Saturday, October 2, 2010

The 40-Hour Day

Most people in America, if they are lucky to have a full time job, work an average of 40 hours a week. Sure there is the occasional day they may have to put in a little overtime or take some work home to make sure they meet a deadline, but for the most part they know they will be gainfully employed from 9am to 5pm, Monday through Friday.

The Soldier doesn’t work a 40-hour week. They start their day at 5am and may not get home until 6pm. This is an average day for most, it doesn’t include those in the combat zone or being on shift for 24 hours straight pulling guard much less going to the field for weeks at a time. These hours don’t even take into consideration those in leadership positions who show up before their Soldiers arrive and stay long past the hours Soldiers go home at night.


0415- wake up to shower, dress and grab a quick bite to eat

0450- take off from home to walk to work (I get to enjoy a few minutes to myself in the peaceful early morning and mentally prepare for the day)

0500- depart the battalion to drive up to Kunsan Air Base where one of our units is located

0730- call for directions because we have gotten lost on the Korean roads

0800- stop at a rest stop to call for more directions and get gas because we still don’t know where we are

0815-start heading back to base because we should have gotten on a highway we passed over an hour ago

0900- finally back on track to Kunsan

1025- arrive at Kunsan Air Base

1030- begin a brief to the unit in Kunsan with instruction on the command inspection we will be performing

1100- begin inspection, unfortunately the unit fails miserably

1200- go to the BX for lunch and exploring

1330- take off back to Camp Carroll

1645-arrive back at the battalion, thankfully didn’t get lost this time

1650- start going through the 30+ emails in my inbox I received in the past 9 hours

1800- brief the commander on the results of the inspection

1930- start my walk home

1934- receive a call from my boss asking who the officer on duty tonight was, I didn’t recall off the top of my head but it was someone who was excused from duty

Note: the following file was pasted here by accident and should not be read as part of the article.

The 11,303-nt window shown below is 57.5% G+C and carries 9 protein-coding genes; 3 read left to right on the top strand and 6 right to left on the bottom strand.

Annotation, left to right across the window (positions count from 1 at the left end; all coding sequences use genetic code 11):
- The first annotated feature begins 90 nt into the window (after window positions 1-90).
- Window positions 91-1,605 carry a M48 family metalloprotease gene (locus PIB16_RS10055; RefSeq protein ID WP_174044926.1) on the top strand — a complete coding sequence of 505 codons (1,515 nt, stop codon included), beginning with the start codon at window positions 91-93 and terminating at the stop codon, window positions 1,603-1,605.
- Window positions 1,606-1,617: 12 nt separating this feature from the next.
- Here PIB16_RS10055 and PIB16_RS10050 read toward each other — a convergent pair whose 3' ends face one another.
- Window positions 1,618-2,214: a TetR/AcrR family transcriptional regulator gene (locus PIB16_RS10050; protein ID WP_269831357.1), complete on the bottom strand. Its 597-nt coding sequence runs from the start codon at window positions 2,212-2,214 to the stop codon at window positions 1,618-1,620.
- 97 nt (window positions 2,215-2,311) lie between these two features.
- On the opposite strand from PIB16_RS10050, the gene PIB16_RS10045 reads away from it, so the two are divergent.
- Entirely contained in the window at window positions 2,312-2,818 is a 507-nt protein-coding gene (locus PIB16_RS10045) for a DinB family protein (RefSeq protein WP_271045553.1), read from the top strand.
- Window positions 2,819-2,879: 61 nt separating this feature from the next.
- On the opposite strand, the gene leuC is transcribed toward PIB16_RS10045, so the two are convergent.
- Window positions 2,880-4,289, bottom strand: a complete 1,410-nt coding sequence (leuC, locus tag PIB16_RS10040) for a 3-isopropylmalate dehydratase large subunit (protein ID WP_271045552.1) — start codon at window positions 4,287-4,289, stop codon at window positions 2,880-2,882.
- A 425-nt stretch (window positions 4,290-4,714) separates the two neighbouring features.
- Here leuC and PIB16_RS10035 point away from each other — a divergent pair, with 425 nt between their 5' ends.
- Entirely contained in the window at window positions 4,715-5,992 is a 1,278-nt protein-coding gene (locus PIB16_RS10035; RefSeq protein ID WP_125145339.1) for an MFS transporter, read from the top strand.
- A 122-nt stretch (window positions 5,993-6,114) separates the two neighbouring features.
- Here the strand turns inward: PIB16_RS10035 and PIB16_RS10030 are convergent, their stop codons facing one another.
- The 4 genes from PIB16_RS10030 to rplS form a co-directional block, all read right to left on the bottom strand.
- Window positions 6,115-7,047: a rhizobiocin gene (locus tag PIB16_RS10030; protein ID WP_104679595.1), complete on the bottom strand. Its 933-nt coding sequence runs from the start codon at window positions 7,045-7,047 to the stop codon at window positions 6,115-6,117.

1937- arrive back at work to begin my overnight shift as I chose to cover for the guy who couldn’t do it

1940-back in my office to try and accomplish work on my shift

2230- go on my rounds to check the barracks and motor pool

2330- try and take a nap


0130- get up for my next set of rounds, its peaceful to walk around at night while the base sleeps

0230- lay back down on my couch for another nap

0600- get up, freshen up and start working

0800- go to another inbrief for the inspection of the day

0820- sneak away to get some coffee

0900- stuck in the office working, it is becoming a long day already

1030- inspect the next unit, they pass based on my good graces

1300- go to a training meeting, I am the only staff officer to show up because the rest were doing there inspections

1301- I think to myself I should have scheduled my inspection during the meeting…bummer

1400- leave the meeting and head back to the my office

1604- caffeine run for a Mountain Dew

1800- outbrief to the commander about the days inspection

1945- finally on my way home

1953- stop at Subway for some food

2010- get to take off my uniform J

2030- unwind with some food and TV

2137- receive a call from a special someone back in the states

2304- lay my head down on my pillow

2305- SLEEP


0450- Alarm goes off , I get up, dress and head to the 0530 formation….and it all starts again

This week was one of the busiest and longest weeks of my life. Well maybe not but it feels like it right now. Heading home Friday night at 1940, I did the math in my head and counted 85+ hours I spent at work this week, just what I need at the age of 25, two full time jobs. Sometimes I look at my paycheck and think I make quite a bit for what I do. Not that I am complaining but I get paid salary and if I then try and figure out my hourly wage it turns out its not too much…oh well such is the life of the Soldier. We don’t do it for the money.

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